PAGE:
✓ The first successful operation ever on a parasagittal meningioma was performed in 1910 by Harvey Cushing. The operation turned out to be a critical event in his career as a neurosurgeon and made him confident about the possibilities of brain surgery. The patient was Leonard Wood, Major General and Chief of Staff of the United States Army, who was a military surgeon turned career officer. In the election campaign for the president to succeed Woodrow Wilson in 1920, Leonard Wood, the personification of competence, became the Republican favorite. General Wood was, however, eliminated from the presidential election campaign by complicated intrigues. From the next year on, General Wood experienced increasing warning signs of a recurrent tumor, which he unfortunately neglected. Not until 1927 did Wood again come under the care of Dr. Cushing, who had just returned from Britain, where in the course of a single month he had been awarded no less than seven distinctions from different medical societies. Deeply concerned at Wood's condition, Cushing decided to attempt extirpation of the recurrent tumor. General Wood died a few hours after the operation. No tragedy caused Cushing more distress than the death of General Wood, who 7 years earlier had been on the verge of being nominated President of the United States.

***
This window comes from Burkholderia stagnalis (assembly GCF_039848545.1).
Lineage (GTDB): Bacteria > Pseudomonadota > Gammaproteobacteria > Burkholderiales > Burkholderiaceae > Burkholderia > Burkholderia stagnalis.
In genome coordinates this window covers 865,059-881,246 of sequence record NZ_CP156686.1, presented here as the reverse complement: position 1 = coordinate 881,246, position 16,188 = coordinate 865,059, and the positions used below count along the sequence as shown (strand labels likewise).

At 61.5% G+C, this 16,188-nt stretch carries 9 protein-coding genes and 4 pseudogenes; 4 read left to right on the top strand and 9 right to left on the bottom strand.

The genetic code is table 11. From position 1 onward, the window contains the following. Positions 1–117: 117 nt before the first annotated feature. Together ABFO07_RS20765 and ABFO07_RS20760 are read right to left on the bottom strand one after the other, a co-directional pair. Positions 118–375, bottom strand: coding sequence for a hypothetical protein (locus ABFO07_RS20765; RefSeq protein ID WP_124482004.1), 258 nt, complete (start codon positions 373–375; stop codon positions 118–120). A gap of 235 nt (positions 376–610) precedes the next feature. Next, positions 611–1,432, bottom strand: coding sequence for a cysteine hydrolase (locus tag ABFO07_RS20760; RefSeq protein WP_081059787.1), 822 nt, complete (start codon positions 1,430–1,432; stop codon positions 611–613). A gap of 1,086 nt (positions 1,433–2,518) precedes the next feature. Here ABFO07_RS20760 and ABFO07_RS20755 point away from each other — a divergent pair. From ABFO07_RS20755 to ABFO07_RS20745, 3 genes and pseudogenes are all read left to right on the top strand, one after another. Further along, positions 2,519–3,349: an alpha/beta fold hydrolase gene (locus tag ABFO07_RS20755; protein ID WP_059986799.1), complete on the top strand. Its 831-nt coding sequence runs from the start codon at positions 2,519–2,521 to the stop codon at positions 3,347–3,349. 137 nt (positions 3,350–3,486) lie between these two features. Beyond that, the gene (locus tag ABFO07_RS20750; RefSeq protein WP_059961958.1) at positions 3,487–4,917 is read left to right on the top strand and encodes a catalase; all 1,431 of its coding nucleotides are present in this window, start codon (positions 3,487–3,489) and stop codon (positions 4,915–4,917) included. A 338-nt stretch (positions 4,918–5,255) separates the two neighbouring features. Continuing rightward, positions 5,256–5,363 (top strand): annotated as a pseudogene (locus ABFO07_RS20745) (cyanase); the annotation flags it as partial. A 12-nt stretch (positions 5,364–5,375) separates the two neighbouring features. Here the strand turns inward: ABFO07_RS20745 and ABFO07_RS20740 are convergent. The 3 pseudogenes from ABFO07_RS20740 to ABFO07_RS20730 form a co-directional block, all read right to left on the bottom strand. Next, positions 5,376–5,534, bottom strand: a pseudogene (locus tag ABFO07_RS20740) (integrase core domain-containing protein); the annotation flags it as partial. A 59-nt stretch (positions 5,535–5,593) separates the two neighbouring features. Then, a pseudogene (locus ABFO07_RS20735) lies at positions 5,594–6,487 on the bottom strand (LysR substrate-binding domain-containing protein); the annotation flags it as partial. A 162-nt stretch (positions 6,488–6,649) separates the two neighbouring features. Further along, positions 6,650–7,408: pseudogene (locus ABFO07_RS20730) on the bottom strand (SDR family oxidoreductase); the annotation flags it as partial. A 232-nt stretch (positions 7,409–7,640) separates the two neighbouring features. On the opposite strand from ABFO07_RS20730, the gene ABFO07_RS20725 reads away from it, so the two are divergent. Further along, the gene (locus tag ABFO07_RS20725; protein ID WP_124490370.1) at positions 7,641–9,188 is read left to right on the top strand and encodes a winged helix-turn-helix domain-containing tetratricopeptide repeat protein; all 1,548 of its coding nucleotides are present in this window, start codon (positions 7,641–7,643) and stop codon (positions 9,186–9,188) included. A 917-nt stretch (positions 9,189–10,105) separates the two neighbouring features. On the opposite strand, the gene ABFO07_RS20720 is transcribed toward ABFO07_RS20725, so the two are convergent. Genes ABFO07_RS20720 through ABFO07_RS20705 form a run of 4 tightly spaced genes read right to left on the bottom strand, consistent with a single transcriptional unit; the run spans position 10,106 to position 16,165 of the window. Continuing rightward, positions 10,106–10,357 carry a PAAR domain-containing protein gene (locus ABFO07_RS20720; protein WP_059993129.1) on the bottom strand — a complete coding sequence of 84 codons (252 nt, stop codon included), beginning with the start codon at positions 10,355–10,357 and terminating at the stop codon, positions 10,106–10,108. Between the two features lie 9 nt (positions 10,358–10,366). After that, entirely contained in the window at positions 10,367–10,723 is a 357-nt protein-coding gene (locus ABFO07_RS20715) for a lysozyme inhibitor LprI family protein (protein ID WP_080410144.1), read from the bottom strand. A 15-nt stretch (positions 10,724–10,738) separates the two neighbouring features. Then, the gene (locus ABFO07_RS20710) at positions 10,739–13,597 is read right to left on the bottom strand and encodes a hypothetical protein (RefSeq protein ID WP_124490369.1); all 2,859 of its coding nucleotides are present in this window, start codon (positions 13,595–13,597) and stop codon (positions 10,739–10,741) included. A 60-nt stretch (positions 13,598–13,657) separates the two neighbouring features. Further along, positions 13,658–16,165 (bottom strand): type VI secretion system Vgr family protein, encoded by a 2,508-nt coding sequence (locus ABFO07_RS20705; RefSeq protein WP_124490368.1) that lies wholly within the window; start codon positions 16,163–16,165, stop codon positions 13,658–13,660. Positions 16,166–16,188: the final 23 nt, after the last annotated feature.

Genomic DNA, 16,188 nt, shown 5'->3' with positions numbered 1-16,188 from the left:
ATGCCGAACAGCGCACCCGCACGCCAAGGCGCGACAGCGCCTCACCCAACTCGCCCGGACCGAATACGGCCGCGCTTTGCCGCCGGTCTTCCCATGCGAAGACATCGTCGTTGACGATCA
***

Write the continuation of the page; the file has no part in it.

CabotAT: Letter to Harvey Cushing, dated January 14, 1909 in: Leonard Wood.1860–1927. Harvey Cushing Collection, Yale Medical Historical LibraryNew Haven, ConnecticutCabot AT: Letter to Harvey Cushing dated January 14 1909 in: Leonard Wood. 1860–1927. Harvey Cushing Collection Yale Medical Historical Library New Haven Connecticut
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